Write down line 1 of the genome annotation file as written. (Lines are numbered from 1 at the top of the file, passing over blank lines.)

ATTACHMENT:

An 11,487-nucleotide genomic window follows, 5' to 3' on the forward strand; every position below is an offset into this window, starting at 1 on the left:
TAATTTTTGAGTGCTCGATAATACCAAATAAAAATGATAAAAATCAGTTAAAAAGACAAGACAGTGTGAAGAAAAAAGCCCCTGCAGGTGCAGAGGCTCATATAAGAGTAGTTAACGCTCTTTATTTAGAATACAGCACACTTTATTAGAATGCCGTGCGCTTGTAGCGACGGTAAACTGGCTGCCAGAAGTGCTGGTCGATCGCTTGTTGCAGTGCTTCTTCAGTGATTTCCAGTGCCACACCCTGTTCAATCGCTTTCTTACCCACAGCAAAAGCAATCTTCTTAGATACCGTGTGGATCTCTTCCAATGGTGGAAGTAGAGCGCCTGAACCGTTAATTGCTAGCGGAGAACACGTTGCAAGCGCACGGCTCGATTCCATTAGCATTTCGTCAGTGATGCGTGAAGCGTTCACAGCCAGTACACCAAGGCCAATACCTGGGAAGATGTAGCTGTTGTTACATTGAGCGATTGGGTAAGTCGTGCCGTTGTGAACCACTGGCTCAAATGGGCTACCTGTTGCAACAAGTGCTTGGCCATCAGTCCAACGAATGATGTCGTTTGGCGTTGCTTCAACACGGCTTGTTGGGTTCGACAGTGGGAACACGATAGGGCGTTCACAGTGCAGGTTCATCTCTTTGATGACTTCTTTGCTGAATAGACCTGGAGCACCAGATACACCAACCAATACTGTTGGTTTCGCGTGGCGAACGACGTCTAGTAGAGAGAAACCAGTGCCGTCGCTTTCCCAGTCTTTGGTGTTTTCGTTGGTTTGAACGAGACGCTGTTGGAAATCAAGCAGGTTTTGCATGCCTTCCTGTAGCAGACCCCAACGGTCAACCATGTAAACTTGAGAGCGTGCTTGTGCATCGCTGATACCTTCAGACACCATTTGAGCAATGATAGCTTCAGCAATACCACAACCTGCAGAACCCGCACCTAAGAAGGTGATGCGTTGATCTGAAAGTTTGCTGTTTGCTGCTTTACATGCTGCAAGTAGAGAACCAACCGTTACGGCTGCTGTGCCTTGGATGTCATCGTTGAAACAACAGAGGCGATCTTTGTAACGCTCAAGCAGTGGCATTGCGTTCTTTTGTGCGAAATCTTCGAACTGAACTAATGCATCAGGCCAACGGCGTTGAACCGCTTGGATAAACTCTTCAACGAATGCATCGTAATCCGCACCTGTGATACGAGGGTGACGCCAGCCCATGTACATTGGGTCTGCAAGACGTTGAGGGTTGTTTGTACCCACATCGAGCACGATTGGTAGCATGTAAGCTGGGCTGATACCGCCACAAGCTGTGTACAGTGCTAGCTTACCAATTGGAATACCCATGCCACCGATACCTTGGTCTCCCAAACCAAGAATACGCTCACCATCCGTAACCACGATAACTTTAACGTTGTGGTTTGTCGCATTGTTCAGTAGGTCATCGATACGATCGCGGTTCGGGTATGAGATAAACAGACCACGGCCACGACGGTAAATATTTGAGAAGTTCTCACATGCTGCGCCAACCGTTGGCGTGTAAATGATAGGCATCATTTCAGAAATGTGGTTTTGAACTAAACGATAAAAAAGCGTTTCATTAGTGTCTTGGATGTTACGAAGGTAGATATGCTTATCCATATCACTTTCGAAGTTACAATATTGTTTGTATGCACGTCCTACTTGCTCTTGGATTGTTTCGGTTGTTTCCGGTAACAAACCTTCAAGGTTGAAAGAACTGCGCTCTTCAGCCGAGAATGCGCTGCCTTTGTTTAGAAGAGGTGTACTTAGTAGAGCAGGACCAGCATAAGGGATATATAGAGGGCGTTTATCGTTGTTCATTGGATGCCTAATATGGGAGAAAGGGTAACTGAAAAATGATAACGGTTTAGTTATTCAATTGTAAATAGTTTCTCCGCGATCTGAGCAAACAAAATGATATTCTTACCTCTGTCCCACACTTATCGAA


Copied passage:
An 11,487-nucleotide genomic window follows, 5' to 3' on the forward strand; every position below is an offset into this window, starting at 1 on the left: